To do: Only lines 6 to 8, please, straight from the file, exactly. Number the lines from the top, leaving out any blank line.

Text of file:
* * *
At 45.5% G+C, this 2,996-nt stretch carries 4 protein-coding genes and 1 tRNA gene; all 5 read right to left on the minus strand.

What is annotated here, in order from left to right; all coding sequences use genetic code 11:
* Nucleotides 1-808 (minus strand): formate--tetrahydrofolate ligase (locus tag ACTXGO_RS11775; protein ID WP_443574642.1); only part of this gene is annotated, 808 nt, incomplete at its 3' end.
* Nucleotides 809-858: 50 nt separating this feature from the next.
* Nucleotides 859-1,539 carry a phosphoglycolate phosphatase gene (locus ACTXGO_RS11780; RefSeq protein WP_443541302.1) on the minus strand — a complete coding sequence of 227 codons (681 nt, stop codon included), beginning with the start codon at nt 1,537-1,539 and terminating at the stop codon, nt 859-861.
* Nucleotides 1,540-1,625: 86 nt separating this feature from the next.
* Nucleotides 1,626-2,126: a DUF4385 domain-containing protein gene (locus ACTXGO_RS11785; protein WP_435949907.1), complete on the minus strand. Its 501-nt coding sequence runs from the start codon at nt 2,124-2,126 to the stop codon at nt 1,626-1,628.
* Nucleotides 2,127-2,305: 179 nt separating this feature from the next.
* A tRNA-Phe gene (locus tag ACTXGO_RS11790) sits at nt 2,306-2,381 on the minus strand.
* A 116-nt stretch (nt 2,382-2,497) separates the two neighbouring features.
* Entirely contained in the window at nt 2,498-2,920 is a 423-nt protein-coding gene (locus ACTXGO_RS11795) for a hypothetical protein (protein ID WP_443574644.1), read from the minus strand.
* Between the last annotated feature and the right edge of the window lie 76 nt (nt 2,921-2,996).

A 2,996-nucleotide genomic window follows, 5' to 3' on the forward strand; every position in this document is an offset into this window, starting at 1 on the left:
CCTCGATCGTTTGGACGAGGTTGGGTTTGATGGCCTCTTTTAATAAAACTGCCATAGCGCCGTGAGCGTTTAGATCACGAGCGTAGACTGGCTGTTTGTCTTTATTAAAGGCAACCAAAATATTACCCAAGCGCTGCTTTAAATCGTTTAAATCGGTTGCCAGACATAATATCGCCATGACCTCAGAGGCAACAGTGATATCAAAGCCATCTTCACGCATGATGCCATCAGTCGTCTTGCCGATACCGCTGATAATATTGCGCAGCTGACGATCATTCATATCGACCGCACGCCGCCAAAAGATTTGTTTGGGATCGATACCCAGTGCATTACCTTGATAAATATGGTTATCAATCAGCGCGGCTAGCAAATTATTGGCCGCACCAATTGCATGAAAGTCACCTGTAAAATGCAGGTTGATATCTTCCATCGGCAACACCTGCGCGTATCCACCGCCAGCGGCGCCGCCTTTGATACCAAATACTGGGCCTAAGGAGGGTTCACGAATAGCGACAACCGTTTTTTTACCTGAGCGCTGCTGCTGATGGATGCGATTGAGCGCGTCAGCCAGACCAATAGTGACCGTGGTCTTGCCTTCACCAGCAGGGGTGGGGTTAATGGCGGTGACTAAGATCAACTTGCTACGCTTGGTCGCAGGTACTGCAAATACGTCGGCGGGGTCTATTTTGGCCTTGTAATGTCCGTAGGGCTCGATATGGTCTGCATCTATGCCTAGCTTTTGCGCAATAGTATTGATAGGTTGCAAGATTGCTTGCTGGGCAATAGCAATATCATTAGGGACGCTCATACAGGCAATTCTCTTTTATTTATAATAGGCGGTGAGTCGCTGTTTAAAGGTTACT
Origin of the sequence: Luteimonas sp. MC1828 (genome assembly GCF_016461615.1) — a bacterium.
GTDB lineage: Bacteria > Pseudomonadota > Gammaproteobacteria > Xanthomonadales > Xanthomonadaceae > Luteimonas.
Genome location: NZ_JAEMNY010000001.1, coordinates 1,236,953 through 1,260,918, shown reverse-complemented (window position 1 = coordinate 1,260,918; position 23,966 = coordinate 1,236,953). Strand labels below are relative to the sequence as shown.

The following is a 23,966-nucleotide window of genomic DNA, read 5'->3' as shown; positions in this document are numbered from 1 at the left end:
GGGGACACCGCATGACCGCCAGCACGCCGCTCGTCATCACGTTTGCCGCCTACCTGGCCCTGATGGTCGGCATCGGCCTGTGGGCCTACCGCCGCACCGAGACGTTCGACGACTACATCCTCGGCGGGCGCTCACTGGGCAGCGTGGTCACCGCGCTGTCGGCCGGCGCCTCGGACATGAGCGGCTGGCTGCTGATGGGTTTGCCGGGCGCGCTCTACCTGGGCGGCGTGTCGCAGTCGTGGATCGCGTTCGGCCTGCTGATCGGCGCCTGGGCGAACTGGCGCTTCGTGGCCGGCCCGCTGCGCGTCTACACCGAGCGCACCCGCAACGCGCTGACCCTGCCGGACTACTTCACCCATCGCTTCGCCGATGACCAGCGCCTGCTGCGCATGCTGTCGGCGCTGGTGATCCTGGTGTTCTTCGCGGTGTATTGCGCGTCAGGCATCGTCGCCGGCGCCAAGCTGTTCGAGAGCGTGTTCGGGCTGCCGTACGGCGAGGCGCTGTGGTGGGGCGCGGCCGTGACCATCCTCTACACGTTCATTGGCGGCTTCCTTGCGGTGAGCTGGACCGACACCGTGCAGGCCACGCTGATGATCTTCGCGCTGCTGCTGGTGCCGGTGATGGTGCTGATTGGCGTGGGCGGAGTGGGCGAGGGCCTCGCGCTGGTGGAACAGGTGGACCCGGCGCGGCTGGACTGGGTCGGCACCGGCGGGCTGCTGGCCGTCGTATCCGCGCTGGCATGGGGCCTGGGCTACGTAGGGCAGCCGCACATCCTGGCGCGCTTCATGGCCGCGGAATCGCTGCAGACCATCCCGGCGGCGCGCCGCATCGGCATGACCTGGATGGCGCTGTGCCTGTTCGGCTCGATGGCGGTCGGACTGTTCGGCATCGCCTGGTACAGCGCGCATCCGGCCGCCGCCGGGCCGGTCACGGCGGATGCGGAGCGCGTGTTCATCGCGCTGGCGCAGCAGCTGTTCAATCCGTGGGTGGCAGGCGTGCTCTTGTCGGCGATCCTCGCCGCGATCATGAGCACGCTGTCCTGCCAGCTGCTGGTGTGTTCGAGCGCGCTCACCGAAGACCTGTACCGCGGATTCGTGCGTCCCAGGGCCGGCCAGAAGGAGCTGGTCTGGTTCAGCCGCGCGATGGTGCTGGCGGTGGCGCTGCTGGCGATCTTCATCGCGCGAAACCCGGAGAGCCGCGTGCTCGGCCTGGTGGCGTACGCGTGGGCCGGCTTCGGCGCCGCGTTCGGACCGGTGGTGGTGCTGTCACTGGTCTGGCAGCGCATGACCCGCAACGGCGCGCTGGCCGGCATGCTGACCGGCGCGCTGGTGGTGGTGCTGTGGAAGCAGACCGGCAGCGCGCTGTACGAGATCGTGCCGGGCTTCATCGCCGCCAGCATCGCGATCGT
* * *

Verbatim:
* Nucleotides 1,540-1,625: 86 nt separating this feature from the next.
* Nucleotides 1,626-2,126: a DUF4385 domain-containing protein gene (locus ACTXGO_RS11785; protein WP_435949907.1), complete on the minus strand. Its 501-nt coding sequence runs from the start codon at nt 2,124-2,126 to the stop codon at nt 1,626-1,628.
* Nucleotides 2,127-2,305: 179 nt separating this feature from the next.